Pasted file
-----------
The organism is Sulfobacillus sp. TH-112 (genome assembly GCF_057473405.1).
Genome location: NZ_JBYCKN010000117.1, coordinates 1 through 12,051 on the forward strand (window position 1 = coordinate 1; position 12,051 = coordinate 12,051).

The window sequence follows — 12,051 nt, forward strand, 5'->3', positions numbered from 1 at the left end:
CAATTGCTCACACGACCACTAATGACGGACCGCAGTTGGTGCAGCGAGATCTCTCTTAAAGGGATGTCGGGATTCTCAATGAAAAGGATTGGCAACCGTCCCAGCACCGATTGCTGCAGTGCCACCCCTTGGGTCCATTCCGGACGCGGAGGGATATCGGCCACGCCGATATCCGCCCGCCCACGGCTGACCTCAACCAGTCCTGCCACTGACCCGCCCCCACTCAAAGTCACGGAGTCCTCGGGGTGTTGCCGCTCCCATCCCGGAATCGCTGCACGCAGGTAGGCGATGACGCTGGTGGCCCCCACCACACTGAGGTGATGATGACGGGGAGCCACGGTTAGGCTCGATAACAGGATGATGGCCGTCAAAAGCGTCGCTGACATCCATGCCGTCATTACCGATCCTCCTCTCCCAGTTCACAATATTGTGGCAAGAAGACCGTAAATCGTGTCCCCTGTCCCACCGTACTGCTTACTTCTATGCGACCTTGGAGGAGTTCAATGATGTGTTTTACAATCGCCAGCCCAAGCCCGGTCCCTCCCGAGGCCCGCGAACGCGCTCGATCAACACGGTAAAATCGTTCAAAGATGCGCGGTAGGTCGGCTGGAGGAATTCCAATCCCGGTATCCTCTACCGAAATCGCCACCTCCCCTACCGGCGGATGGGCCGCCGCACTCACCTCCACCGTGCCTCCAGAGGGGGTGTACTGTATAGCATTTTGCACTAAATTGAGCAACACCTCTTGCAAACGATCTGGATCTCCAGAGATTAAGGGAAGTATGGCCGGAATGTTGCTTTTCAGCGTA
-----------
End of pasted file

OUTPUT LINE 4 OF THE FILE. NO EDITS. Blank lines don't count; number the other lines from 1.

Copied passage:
CAATTGCTCACACGACCACTAATGACGGACCGCAGTTGGTGCAGCGAGATCTCTCTTAAAGGGATGTCGGGATTCTCAATGAAAAGGATTGGCAACCGTCCCAGCACCGATTGCTGCAGTGCCACCCCTTGGGTCCATTCCGGACGCGGAGGGATATCGGCCACGCCGATATCCGCCCGCCCACGGCTGACCTCAACCAGTCCTGCCACTGACCCGCCCCCACTCAAAGTCACGGAGTCCTCGGGGTGTTGCCGCTCCCATCCCGGAATCGCTGCACGCAGGTAGGCGATGACGCTGGTGGCCCCCACCACACTGAGGTGATGATGACGGGGAGCCACGGTTAGGCTCGATAACAGGATGATGGCCGTCAAAAGCGTCGCTGACATCCATGCCGTCATTACCGATCCTCCTCTCCCAGTTCACAATATTGTGGCAAGAAGACCGTAAATCGTGTCCCCTGTCCCACCGTACTGCTTACTTCTATGCGACCTTGGAGGAGTTCAATGATGTGTTTTACAATCGCCAGCCCAAGCCCGGTCCCTCCCGAGGCCCGCGAACGCGCTCGATCAACACGGTAAAATCGTTCAAAGATGCGCGGTAGGTCGGCTGGAGGAATTCCAATCCCGGTATCCTCTACCGAAATCGCCACCTCCCCTACCGGCGGATGGGCCGCCGCACTCACCTCCACCGTGCCTCCAGAGGGGGTGTACTGTATAGCATTTTGCACTAAATTGAGCAACACCTCTTGCAAACGATCTGGATCTCCAGAGATTAAGGGAAGTATGGCCGGAATGTTGCTTTTCAGCGTA